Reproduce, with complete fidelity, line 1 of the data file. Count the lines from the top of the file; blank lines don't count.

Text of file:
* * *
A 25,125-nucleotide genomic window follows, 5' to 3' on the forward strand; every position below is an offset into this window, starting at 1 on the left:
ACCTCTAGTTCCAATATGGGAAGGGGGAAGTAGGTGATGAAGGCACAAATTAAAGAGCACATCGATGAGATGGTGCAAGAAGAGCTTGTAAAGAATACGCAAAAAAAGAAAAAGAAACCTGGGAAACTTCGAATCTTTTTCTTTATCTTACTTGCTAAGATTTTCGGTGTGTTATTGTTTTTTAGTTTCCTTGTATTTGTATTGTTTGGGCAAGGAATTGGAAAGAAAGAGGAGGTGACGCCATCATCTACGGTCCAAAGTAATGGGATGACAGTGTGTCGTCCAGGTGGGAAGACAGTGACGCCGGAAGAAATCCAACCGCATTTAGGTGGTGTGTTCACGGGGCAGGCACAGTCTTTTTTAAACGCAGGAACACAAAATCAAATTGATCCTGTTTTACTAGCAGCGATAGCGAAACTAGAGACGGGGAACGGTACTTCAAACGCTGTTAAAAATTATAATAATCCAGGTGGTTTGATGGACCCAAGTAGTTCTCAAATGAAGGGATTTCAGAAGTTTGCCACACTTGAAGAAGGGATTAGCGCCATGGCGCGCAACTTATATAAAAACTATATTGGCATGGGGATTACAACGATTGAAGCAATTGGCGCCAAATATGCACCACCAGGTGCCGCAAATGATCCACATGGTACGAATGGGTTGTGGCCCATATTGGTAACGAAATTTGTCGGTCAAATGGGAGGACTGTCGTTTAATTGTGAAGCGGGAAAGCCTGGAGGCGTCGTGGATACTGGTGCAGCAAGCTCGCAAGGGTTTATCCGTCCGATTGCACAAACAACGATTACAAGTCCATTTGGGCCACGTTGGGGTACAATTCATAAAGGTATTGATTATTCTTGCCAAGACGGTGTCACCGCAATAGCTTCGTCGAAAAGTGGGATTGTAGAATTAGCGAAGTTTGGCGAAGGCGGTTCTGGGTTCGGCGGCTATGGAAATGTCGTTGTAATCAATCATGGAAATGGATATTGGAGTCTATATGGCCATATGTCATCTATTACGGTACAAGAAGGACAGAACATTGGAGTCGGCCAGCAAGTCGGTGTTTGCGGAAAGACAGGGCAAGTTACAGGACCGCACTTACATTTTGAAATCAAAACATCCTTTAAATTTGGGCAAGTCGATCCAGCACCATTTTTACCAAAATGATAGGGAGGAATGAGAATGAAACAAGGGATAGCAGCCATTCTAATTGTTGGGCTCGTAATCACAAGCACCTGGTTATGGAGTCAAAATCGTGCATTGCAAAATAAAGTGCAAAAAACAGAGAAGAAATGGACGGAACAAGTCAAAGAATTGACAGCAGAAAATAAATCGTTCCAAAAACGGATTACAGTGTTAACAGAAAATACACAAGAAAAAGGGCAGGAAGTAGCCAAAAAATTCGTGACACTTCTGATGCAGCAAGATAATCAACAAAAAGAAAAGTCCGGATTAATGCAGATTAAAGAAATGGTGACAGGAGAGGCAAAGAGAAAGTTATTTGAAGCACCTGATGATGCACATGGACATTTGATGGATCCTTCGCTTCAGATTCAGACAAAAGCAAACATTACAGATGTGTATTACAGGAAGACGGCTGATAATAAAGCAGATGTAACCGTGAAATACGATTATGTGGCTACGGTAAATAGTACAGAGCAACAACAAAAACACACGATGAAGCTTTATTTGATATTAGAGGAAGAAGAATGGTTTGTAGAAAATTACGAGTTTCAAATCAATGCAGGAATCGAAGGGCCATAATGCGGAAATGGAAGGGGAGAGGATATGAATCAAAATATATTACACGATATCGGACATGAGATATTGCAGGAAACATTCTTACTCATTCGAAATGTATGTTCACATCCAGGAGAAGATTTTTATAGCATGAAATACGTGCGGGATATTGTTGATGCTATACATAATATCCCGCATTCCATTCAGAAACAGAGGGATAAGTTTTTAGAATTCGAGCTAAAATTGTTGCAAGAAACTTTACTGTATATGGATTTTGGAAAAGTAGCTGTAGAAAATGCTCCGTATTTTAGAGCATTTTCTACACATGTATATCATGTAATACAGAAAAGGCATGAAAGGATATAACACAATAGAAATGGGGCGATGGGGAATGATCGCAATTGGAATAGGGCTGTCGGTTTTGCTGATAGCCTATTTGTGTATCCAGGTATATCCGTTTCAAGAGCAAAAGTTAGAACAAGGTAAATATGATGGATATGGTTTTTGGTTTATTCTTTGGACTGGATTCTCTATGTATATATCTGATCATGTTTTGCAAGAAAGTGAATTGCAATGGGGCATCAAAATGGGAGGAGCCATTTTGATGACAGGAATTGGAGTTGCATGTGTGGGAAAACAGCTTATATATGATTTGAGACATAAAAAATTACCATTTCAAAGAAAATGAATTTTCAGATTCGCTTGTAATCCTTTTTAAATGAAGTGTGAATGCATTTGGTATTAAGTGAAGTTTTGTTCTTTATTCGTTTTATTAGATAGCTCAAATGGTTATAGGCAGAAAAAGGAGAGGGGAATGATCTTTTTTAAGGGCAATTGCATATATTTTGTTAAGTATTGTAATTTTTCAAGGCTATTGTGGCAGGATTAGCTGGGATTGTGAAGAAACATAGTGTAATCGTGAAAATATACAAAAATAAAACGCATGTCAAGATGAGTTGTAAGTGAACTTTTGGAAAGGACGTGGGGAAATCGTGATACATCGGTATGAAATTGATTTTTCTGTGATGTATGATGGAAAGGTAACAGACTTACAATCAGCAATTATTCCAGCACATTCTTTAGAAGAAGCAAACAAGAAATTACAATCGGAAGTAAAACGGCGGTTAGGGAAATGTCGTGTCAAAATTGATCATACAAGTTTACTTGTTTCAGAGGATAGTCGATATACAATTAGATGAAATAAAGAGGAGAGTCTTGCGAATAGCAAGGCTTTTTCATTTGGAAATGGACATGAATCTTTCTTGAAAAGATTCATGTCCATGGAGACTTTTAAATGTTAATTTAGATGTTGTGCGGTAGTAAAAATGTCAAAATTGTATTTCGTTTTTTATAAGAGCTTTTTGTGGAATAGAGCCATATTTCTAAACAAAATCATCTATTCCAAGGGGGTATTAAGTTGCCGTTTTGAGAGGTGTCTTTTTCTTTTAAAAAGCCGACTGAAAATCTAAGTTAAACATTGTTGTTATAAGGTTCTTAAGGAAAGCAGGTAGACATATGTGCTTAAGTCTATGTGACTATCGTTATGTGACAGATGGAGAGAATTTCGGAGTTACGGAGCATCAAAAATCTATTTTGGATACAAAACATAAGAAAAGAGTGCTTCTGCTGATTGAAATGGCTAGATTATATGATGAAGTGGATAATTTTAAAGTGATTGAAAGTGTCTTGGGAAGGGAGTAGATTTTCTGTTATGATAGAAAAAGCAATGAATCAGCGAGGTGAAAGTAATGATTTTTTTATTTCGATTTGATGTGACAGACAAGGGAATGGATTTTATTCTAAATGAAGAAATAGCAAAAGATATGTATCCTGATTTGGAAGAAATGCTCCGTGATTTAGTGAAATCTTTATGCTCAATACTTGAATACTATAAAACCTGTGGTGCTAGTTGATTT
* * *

A 25,125-nucleotide genomic window follows, 5' to 3' on the forward strand; every position below is an offset into this window, starting at 1 on the left: